Every October we celebrate Halloween and see children (and others) wearing an assortment of costumes and masks. Featured are monsters, witches, goblins and ghosts as well as favorite cartoon characters, movie heroes and beautiful smiling princesses.
It’s interesting how often we wear masks, not just at Halloween but throughout the year. Sometimes we wear monster masks to scare children. “Clean your room now or you’ll be grounded for a month!” Other times we wear smiling beautiful princess masks. “Everything is just fine” (but underneath is a very sad and lonely face).
And sometimes we change masks several times during the day depending on the occasion and with whom we’re talking. We may start out in the morning as a witch, later change into our Cinderella mask, put on the monster mask when the kids come home from school, and our beautiful smiling princess mask as we greet friends in the evening. It’s amazing how adept we can be at changing masks throughout the day. Masks can be fun and perhaps, at times even serve some useful purpose, as long as we know that’s what they are – masks - not us.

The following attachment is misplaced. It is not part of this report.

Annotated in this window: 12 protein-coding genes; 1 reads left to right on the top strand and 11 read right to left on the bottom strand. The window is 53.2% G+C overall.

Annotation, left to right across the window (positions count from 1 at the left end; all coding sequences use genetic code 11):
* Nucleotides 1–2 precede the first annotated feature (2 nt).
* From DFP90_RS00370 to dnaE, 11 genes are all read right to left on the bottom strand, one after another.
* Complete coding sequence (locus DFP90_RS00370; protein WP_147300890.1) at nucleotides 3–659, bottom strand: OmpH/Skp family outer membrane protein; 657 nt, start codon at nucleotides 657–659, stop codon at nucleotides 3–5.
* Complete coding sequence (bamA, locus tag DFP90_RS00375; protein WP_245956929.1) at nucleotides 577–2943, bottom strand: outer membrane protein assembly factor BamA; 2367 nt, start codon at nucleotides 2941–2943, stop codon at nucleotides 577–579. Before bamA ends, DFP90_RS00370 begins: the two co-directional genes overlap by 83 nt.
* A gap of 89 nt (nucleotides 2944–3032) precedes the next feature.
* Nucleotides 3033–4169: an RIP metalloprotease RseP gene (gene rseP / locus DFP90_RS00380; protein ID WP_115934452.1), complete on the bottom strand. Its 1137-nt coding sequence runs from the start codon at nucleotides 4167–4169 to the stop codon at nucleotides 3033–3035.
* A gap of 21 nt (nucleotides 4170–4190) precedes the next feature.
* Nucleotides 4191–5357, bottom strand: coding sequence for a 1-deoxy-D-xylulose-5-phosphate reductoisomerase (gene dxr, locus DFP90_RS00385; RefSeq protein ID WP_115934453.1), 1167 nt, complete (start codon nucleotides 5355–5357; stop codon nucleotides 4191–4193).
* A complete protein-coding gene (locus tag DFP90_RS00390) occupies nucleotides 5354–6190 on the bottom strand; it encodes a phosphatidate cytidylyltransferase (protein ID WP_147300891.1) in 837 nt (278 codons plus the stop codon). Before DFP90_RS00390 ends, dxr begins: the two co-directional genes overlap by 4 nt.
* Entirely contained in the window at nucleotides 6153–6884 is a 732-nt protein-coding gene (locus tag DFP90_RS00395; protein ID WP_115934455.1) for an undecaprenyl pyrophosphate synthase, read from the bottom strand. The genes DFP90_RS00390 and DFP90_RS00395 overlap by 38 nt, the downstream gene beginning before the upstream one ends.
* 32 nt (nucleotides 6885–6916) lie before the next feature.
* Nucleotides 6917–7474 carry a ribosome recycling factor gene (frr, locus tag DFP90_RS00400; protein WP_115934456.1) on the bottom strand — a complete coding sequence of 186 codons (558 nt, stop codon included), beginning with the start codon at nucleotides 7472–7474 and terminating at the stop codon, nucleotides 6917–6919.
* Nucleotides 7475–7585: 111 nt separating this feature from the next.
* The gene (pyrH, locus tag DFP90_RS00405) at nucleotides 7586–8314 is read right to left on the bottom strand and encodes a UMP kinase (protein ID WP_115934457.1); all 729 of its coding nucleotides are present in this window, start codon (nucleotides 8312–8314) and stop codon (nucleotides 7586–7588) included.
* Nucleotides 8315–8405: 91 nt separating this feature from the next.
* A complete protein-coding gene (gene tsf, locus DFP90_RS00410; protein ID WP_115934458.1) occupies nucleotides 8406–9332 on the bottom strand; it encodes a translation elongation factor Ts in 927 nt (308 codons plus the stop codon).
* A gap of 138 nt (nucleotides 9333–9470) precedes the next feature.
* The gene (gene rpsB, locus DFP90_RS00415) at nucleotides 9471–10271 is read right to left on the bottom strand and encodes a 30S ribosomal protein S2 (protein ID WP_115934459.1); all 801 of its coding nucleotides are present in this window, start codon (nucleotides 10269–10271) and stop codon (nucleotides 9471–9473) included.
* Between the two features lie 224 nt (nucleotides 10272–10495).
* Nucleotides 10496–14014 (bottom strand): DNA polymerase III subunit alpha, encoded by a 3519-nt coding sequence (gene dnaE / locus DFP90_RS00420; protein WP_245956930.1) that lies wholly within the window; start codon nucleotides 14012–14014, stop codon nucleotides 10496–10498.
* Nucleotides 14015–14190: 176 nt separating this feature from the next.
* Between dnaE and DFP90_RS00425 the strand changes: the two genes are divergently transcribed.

However, therein lies the problem. Sometimes others and even we ourselves don’t realize all we’re doing is wearing masks. If work isn’t done on the inside, the lonely sad face will continue, no matter how faithfully we wear the smiling princess mask. And sometimes if that is all we allow others to see, we don’t give them the chance to help us smile on the inside too.
It can take tremendous courage to remove our masks and risk whether we will be loved and accepted for who we really are. This may involve coming into an “awful recognition” of our vulnerabilities and weaknesses. How tempting to put the mask back on! And yet, only as we are vulnerable and real are we able to truly give and receive love. Only as we remove our masks are we able to feel real joy.